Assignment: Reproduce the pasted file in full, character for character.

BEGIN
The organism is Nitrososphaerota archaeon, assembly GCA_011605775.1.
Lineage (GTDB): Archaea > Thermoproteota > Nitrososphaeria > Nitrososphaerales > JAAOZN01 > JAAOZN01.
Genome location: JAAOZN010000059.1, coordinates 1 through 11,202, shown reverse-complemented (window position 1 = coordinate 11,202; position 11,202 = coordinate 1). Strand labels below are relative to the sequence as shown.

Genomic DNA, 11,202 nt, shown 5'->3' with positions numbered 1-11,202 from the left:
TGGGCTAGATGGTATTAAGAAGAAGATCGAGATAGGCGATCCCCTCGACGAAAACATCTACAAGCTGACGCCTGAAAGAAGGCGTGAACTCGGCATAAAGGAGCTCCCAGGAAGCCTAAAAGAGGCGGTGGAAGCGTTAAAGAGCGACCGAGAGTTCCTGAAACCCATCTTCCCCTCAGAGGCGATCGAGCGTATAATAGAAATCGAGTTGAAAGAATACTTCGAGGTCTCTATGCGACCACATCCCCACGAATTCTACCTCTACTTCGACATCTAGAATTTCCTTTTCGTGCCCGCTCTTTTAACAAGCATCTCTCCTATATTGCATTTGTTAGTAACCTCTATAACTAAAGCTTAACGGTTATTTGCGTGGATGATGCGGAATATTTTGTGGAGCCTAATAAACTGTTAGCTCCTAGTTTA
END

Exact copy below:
The organism is Nitrososphaerota archaeon, assembly GCA_011605775.1.
Lineage (GTDB): Archaea > Thermoproteota > Nitrososphaeria > Nitrososphaerales > JAAOZN01 > JAAOZN01.
Genome location: JAAOZN010000059.1, coordinates 1 through 11,202, shown reverse-complemented (window position 1 = coordinate 11,202; position 11,202 = coordinate 1). Strand labels below are relative to the sequence as shown.

Genomic DNA, 11,202 nt, shown 5'->3' with positions numbered 1-11,202 from the left:
TGGGCTAGATGGTATTAAGAAGAAGATCGAGATAGGCGATCCCCTCGACGAAAACATCTACAAGCTGACGCCTGAAAGAAGGCGTGAACTCGGCATAAAGGAGCTCCCAGGAAGCCTAAAAGAGGCGGTGGAAGCGTTAAAGAGCGACCGAGAGTTCCTGAAACCCATCTTCCCCTCAGAGGCGATCGAGCGTATAATAGAAATCGAGTTGAAAGAATACTTCGAGGTCTCTATGCGACCACATCCCCACGAATTCTACCTCTACTTCGACATCTAGAATTTCCTTTTCGTGCCCGCTCTTTTAACAAGCATCTCTCCTATATTGCATTTGTTAGTAACCTCTATAACTAAAGCTTAACGGTTATTTGCGTGGATGATGCGGAATATTTTGTGGAGCCTAATAAACTGTTAGCTCCTAGTTTA